“Can I offer you a drink?” A co-worker asked this question and I laughed during another experience of what is adequately described as “the thirst.”
“Thirsty” or “thirst” can be defined as a male or female that portrays a certain level of desperation to get what they want. Also, most commonly, it is their way to “do the most” in hopes of gaining attention.
Although nothing is wrong with wanting attention from someone you have interest in, the tactics used are what characterizes one as “thirsty.”
Liking someone no longer involves being up front, either. Everyone uses discreet ways of grabbing someone’s attention. For instance, guys use the excuse of borrowing a female’s book for class as a way of pursuing more than just notes.
Social networks are the most common methods used when wanting that glass of water. Examples are things such as: playing the numbers game on Facebook or Twitter, mentioning someone in a Tweet (Ex: “S/O @SOULful_M– — USE, #NF #followback'”) or the new trend where people over-exaggerate with the greater-than sign (“@SOULful_Muse avi >>>>>>>>”). If they’re really bold, they send a direct message via Twitter or a Facebook message (“Check your DM, beautiful.”) Don’t you hate it when you forget that you’re logged into Facebook Chat and someone you don’t want to talk to hits you with a “Hi stranger.” I’ve been a stranger for a reason! All these strategies exemplify a person suffering from dehydration.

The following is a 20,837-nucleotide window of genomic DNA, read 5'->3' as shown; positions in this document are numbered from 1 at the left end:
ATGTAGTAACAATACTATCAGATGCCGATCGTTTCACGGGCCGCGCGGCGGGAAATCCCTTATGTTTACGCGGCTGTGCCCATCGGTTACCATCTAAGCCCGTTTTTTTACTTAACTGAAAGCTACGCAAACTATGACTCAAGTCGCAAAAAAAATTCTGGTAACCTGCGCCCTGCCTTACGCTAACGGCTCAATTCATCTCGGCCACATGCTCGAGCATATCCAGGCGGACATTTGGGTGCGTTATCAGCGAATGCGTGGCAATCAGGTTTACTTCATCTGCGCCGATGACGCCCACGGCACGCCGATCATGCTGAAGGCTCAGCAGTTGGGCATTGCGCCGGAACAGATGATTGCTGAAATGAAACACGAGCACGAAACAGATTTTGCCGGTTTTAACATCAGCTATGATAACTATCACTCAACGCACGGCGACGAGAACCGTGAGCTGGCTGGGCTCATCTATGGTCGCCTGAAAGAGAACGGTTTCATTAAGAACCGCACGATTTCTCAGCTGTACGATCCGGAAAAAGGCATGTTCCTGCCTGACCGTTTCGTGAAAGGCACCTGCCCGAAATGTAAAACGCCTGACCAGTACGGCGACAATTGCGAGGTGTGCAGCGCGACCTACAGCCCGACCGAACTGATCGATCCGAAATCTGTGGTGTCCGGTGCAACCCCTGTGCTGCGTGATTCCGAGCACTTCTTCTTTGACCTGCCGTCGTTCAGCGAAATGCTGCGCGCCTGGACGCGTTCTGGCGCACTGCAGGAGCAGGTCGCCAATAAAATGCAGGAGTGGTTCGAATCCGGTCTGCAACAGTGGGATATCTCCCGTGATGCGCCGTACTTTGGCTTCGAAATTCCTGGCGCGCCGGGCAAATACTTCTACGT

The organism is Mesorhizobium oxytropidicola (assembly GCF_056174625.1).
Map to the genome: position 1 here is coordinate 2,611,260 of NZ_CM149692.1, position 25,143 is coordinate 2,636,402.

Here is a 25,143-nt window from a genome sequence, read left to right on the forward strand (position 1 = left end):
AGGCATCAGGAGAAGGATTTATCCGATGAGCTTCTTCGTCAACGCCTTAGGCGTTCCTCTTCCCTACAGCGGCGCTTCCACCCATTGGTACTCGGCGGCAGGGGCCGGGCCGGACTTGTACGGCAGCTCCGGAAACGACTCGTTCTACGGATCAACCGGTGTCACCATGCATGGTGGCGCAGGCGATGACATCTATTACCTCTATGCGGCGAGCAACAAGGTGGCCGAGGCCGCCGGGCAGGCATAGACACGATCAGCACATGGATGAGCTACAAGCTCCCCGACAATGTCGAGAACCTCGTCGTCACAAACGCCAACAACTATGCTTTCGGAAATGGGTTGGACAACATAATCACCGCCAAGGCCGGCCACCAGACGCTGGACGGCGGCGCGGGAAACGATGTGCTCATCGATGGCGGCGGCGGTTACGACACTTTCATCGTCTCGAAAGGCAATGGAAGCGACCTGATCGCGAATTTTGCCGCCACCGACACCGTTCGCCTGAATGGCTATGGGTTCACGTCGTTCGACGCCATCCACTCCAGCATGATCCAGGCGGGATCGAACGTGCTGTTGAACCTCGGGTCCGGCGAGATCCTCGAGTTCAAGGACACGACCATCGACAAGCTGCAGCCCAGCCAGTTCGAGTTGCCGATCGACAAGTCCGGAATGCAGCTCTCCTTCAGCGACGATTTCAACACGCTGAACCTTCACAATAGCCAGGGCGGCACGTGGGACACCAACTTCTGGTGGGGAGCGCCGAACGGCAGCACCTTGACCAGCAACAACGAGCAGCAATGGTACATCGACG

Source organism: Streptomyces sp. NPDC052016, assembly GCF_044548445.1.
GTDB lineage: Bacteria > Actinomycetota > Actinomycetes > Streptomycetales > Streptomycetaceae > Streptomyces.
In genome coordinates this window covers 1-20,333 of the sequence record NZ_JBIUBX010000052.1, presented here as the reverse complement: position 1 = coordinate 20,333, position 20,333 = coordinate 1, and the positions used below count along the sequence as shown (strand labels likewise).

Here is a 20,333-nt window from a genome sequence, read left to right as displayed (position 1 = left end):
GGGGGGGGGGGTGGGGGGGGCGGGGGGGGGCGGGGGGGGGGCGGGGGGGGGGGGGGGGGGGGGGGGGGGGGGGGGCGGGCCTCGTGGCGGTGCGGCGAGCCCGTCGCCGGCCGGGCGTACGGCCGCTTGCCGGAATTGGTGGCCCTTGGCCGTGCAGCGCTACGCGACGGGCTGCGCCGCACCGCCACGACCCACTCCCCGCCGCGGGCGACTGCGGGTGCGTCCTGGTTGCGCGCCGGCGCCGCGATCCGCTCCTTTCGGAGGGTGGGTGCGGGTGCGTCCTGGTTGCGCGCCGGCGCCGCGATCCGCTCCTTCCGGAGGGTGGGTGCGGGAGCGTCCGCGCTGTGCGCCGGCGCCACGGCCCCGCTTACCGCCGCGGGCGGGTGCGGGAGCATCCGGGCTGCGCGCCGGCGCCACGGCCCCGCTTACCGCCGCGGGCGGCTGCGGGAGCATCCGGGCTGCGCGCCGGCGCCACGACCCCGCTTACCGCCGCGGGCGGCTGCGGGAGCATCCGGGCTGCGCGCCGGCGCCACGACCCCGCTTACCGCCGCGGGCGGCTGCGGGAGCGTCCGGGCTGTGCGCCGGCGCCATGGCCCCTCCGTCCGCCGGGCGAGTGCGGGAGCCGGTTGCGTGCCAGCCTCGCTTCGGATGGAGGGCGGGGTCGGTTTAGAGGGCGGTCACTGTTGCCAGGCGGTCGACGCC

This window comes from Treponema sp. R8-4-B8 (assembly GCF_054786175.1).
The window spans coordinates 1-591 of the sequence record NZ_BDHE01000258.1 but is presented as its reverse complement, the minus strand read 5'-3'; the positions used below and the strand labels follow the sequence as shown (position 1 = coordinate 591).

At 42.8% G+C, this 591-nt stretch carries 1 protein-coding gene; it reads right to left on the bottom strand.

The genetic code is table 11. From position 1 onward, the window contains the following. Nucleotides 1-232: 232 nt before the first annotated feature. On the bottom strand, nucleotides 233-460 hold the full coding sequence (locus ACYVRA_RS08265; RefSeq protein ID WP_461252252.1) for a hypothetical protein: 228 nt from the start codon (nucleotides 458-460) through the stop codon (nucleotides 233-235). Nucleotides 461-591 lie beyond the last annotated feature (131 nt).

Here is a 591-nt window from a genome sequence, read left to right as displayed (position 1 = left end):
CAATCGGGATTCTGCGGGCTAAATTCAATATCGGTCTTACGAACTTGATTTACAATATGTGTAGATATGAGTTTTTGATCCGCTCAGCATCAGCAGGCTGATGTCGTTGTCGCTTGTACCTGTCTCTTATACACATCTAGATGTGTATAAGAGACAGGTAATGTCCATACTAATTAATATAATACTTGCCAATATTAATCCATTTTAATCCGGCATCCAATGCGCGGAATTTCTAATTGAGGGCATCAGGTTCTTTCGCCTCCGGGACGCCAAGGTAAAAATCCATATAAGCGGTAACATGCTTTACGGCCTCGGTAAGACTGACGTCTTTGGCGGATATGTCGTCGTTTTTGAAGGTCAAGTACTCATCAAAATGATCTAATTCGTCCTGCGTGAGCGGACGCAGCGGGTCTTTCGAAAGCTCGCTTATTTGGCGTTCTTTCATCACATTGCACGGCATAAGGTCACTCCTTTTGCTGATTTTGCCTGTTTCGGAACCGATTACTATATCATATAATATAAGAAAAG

What about the member of your group project who you exchange numbers with and then out of the blue, you get a text message from him/her asking “WYD?” (What you doing?). Is that not the most disturbing and questionable approach, especially after midnight? The group project is over, it’s late at night, why are you texting me? They are not asking for notes or what they missed in class, but getting very personal and annoying.
I spoke with a male who wishes to remain anonymous, and asked him if he has ever been thirsty. His reply was “yes, I’ve been thirsty; I did a lot of tricking.” Tricking is a term used to describe one’s method of spending money on another person because they have the money to do it.
I then asked him after all that tricking, do you feel like she was worth it all? He replied, “No, we did not work out.” Some would call that being thirsty or a “sucka, others would call it just being nice and showing how much you are into someone.
In a number of situations, attempting to quench one’s’ thirst is not the case. Some are genuinely sincere in their approach and not looking for more than only borrowing your book. We all want to pass with an “A” right? Sometimes we can be looking too much into requests or compliments.
Many can attest and agree that the word “thirsty” has become very popular yet overused. Although we all have had our moments where we just need a sip to cool us down, some want a glass or two. Therefore, stop looking for others to obey your thirst.